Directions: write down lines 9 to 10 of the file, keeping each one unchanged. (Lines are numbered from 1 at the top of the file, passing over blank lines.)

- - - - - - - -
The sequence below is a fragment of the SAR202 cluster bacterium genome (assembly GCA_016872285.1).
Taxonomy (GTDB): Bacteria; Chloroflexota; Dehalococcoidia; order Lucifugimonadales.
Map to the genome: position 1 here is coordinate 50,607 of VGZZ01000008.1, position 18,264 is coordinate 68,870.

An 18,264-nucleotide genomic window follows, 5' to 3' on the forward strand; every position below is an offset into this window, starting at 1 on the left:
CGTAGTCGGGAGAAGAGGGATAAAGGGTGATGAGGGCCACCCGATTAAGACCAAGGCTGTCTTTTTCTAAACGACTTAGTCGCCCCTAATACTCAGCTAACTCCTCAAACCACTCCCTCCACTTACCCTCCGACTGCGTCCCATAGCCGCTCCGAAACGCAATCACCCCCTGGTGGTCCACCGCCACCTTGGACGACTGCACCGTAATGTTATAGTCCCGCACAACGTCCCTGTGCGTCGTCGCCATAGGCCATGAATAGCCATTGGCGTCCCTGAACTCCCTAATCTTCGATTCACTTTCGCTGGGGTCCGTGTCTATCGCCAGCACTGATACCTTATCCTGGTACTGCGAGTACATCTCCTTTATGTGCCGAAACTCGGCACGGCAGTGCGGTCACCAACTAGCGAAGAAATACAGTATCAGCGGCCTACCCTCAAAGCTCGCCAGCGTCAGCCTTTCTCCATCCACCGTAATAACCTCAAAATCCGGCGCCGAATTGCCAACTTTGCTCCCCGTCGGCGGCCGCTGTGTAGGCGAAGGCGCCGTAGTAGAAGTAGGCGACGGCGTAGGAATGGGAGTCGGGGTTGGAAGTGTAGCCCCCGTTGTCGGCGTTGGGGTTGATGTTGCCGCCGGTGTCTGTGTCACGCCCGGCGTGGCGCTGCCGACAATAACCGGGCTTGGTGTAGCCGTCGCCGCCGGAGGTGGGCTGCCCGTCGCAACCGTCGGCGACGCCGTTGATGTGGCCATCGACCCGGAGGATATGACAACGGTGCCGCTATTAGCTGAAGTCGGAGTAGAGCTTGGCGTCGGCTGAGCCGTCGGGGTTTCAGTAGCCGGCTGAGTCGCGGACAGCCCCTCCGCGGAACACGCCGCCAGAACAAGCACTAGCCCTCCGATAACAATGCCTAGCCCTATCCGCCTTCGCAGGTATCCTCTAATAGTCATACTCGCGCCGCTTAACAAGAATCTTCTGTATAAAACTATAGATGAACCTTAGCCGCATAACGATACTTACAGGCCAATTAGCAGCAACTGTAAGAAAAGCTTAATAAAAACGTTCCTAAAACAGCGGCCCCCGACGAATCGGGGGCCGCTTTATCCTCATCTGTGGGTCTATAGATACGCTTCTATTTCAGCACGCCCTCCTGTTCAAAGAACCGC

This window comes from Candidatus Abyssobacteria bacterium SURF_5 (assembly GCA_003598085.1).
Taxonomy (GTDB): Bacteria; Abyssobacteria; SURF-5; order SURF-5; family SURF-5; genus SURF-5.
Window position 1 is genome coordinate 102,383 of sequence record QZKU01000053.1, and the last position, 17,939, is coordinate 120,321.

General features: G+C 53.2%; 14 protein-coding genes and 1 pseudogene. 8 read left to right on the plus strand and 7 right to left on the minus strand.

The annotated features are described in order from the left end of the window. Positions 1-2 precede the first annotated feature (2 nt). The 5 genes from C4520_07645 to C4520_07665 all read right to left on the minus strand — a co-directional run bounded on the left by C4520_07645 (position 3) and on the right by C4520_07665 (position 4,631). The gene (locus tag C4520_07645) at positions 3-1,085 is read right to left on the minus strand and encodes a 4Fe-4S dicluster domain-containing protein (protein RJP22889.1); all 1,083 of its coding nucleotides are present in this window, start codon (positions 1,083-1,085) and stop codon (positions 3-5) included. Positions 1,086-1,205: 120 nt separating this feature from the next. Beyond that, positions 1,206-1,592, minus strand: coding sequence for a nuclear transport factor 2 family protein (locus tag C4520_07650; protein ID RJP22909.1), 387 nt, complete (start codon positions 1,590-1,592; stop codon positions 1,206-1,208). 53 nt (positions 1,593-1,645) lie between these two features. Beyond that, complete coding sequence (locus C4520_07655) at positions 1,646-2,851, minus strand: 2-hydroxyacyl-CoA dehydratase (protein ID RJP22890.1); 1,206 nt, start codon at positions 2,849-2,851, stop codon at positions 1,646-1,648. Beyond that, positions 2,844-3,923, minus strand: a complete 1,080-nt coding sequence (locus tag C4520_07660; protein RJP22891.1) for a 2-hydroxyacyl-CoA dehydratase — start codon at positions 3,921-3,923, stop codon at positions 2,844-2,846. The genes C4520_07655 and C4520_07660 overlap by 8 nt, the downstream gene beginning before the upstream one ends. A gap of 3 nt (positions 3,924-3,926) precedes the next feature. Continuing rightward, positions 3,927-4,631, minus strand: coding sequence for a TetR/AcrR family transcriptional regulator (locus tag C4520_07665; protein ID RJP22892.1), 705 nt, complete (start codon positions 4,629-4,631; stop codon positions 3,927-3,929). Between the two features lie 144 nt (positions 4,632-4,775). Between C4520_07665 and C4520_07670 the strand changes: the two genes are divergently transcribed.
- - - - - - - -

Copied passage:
General features: G+C 53.2%; 14 protein-coding genes and 1 pseudogene. 8 read left to right on the plus strand and 7 right to left on the minus strand.

The annotated features are described in order from the left end of the window. Positions 1-2 precede the first annotated feature (2 nt). The 5 genes from C4520_07645 to C4520_07665 all read right to left on the minus strand — a co-directional run bounded on the left by C4520_07645 (position 3) and on the right by C4520_07665 (position 4,631). The gene (locus tag C4520_07645) at positions 3-1,085 is read right to left on the minus strand and encodes a 4Fe-4S dicluster domain-containing protein (protein RJP22889.1); all 1,083 of its coding nucleotides are present in this window, start codon (positions 1,083-1,085) and stop codon (positions 3-5) included. Positions 1,086-1,205: 120 nt separating this feature from the next. Beyond that, positions 1,206-1,592, minus strand: coding sequence for a nuclear transport factor 2 family protein (locus tag C4520_07650; protein ID RJP22909.1), 387 nt, complete (start codon positions 1,590-1,592; stop codon positions 1,206-1,208). 53 nt (positions 1,593-1,645) lie between these two features. Beyond that, complete coding sequence (locus C4520_07655) at positions 1,646-2,851, minus strand: 2-hydroxyacyl-CoA dehydratase (protein ID RJP22890.1); 1,206 nt, start codon at positions 2,849-2,851, stop codon at positions 1,646-1,648. Beyond that, positions 2,844-3,923, minus strand: a complete 1,080-nt coding sequence (locus tag C4520_07660; protein RJP22891.1) for a 2-hydroxyacyl-CoA dehydratase — start codon at positions 3,921-3,923, stop codon at positions 2,844-2,846. The genes C4520_07655 and C4520_07660 overlap by 8 nt, the downstream gene beginning before the upstream one ends. A gap of 3 nt (positions 3,924-3,926) precedes the next feature. Continuing rightward, positions 3,927-4,631, minus strand: coding sequence for a TetR/AcrR family transcriptional regulator (locus tag C4520_07665; protein ID RJP22892.1), 705 nt, complete (start codon positions 4,629-4,631; stop codon positions 3,927-3,929). Between the two features lie 144 nt (positions 4,632-4,775). Between C4520_07665 and C4520_07670 the strand changes: the two genes are divergently transcribed.